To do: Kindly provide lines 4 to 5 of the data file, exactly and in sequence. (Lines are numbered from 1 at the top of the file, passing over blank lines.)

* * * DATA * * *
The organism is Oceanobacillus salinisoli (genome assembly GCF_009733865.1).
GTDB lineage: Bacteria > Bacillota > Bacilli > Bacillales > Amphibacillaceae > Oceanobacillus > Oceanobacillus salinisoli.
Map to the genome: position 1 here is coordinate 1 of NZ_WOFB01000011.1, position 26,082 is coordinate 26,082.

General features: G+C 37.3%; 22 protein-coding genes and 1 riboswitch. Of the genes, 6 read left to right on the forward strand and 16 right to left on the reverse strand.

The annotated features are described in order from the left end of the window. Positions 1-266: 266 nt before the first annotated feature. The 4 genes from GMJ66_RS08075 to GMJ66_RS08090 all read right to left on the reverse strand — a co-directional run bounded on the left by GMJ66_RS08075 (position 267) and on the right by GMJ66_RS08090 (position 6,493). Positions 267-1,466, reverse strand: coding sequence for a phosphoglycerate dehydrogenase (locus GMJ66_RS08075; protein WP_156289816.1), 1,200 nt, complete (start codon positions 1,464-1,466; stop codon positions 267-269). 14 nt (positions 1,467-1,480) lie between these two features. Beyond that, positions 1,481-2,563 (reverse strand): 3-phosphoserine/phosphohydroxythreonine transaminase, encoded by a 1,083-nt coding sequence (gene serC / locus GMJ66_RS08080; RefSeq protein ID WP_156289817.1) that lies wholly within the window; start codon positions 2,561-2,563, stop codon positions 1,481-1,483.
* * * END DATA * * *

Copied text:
General features: G+C 37.3%; 22 protein-coding genes and 1 riboswitch. Of the genes, 6 read left to right on the forward strand and 16 right to left on the reverse strand.

The annotated features are described in order from the left end of the window. Positions 1-266: 266 nt before the first annotated feature. The 4 genes from GMJ66_RS08075 to GMJ66_RS08090 all read right to left on the reverse strand — a co-directional run bounded on the left by GMJ66_RS08075 (position 267) and on the right by GMJ66_RS08090 (position 6,493). Positions 267-1,466, reverse strand: coding sequence for a phosphoglycerate dehydrogenase (locus GMJ66_RS08075; protein WP_156289816.1), 1,200 nt, complete (start codon positions 1,464-1,466; stop codon positions 267-269). 14 nt (positions 1,467-1,480) lie between these two features. Beyond that, positions 1,481-2,563 (reverse strand): 3-phosphoserine/phosphohydroxythreonine transaminase, encoded by a 1,083-nt coding sequence (gene serC / locus GMJ66_RS08080; RefSeq protein ID WP_156289817.1) that lies wholly within the window; start codon positions 2,561-2,563, stop codon positions 1,481-1,483.